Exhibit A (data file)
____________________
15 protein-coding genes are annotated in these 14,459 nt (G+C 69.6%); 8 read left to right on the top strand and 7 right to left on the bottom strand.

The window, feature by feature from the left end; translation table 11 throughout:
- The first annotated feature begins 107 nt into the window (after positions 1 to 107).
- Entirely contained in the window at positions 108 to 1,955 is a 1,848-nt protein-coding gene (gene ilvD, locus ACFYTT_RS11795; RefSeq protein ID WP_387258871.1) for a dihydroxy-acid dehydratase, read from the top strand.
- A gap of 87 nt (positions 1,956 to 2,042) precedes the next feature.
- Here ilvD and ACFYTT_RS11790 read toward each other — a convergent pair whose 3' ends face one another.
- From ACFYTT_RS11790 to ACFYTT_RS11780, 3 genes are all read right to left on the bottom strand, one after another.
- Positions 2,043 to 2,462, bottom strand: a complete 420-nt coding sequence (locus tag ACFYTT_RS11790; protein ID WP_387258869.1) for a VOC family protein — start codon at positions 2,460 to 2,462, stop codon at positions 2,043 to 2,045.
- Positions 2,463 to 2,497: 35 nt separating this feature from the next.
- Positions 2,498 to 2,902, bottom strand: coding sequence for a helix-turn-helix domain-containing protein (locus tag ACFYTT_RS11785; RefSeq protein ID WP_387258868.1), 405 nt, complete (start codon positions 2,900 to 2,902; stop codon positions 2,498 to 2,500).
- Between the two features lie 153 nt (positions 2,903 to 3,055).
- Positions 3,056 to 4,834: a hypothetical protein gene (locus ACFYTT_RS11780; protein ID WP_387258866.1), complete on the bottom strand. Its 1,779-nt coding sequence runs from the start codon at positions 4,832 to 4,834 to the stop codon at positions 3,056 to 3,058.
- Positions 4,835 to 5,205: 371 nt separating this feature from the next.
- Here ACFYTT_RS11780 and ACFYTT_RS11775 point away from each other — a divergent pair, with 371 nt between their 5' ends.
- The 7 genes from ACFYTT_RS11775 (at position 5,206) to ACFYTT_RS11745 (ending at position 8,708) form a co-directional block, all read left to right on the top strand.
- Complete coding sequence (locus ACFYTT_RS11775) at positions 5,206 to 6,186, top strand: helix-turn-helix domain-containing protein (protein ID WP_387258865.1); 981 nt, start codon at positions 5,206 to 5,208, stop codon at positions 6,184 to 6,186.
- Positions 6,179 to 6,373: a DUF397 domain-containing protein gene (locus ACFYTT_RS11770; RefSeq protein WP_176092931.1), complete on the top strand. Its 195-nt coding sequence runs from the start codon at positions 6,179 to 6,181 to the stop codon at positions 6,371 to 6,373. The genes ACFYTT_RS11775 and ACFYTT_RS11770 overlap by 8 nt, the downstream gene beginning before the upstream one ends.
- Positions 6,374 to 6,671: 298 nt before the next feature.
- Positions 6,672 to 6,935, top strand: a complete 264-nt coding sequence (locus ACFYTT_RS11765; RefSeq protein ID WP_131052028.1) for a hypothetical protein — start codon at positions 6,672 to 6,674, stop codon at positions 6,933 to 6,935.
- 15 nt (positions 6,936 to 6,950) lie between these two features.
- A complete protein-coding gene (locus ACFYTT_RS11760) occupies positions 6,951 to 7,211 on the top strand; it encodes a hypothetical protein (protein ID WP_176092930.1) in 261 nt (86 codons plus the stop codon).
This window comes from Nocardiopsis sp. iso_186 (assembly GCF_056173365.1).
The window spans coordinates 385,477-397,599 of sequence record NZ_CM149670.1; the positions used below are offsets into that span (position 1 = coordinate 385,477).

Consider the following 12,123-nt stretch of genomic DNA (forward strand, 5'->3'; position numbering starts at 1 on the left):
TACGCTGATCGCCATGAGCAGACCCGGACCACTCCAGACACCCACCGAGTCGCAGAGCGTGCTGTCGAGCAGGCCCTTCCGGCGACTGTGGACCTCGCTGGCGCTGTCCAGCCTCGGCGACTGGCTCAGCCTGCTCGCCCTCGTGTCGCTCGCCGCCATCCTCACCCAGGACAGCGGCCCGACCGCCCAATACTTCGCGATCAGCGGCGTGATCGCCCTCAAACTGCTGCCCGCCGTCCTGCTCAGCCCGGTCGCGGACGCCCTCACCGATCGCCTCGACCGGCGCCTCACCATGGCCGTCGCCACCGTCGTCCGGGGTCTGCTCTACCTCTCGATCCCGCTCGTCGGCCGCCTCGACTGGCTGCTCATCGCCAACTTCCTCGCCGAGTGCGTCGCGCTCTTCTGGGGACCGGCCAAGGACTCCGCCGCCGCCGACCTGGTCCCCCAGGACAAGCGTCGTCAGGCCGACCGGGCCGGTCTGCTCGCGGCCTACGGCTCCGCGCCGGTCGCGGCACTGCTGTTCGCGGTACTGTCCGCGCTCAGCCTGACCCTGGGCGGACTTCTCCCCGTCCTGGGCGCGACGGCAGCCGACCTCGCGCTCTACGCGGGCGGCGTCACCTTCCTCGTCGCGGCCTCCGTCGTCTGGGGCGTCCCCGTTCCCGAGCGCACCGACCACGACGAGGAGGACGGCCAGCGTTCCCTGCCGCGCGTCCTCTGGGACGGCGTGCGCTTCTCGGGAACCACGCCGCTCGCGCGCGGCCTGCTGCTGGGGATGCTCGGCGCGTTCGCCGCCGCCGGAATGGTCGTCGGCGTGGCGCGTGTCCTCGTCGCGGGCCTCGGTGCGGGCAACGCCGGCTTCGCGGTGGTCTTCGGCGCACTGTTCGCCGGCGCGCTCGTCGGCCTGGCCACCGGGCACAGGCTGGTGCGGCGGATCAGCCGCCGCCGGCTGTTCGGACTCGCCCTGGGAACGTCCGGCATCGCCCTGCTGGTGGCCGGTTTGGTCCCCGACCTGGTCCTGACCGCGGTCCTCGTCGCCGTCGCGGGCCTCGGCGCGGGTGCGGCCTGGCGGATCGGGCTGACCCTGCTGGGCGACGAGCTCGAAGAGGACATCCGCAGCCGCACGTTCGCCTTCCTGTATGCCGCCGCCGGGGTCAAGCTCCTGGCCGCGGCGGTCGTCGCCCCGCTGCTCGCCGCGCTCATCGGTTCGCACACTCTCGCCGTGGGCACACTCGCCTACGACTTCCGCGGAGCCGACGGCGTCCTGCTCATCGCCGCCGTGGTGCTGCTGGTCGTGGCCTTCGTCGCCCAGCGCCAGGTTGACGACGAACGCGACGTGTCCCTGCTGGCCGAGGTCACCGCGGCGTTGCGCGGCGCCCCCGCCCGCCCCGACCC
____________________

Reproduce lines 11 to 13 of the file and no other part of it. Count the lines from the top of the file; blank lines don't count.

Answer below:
- Between the two features lie 153 nt (positions 2,903 to 3,055).
- Positions 3,056 to 4,834: a hypothetical protein gene (locus ACFYTT_RS11780; protein ID WP_387258866.1), complete on the bottom strand. Its 1,779-nt coding sequence runs from the start codon at positions 4,832 to 4,834 to the stop codon at positions 3,056 to 3,058.
- Positions 4,835 to 5,205: 371 nt separating this feature from the next.